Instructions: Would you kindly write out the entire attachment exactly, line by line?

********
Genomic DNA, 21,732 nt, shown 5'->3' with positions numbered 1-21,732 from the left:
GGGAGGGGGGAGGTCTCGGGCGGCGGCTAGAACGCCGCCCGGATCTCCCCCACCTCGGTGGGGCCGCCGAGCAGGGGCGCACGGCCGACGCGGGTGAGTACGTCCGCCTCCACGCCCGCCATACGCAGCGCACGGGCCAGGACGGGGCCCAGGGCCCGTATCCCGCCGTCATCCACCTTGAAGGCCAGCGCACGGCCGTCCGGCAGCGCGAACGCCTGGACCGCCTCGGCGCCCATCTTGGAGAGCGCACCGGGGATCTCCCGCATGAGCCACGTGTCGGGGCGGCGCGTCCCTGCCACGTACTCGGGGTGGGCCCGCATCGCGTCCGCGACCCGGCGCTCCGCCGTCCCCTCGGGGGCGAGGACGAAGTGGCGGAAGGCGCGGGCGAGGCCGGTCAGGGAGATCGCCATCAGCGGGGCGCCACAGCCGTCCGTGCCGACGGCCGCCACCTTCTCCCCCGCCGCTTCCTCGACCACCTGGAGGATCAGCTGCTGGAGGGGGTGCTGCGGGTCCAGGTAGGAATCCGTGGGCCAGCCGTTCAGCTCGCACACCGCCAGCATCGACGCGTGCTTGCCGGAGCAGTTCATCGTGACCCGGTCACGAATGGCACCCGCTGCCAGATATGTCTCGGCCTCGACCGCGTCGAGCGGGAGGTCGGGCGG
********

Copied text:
Genomic DNA, 21,732 nt, shown 5'->3' with positions numbered 1-21,732 from the left:
GGGAGGGGGGAGGTCTCGGGCGGCGGCTAGAACGCCGCCCGGATCTCCCCCACCTCGGTGGGGCCGCCGAGCAGGGGCGCACGGCCGACGCGGGTGAGTACGTCCGCCTCCACGCCCGCCATACGCAGCGCACGGGCCAGGACGGGGCCCAGGGCCCGTATCCCGCCGTCATCCACCTTGAAGGCCAGCGCACGGCCGTCCGGCAGCGCGAACGCCTGGACCGCCTCGGCGCCCATCTTGGAGAGCGCACCGGGGATCTCCCGCATGAGCCACGTGTCGGGGCGGCGCGTCCCTGCCACGTACTCGGGGTGGGCCCGCATCGCGTCCGCGACCCGGCGCTCCGCCGTCCCCTCGGGGGCGAGGACGAAGTGGCGGAAGGCGCGGGCGAGGCCGGTCAGGGAGATCGCCATCAGCGGGGCGCCACAGCCGTCCGTGCCGACGGCCGCCACCTTCTCCCCCGCCGCTTCCTCGACCACCTGGAGGATCAGCTGCTGGAGGGGGTGCTGCGGGTCCAGGTAGGAATCCGTGGGCCAGCCGTTCAGCTCGCACACCGCCAGCATCGACGCGTGCTTGCCGGAGCAGTTCATCGTGACCCGGTCACGAATGGCACCCGCTGCCAGATATGTCTCGGCCTCGACCGCGTCGAGCGGGAGGTCGGGCGG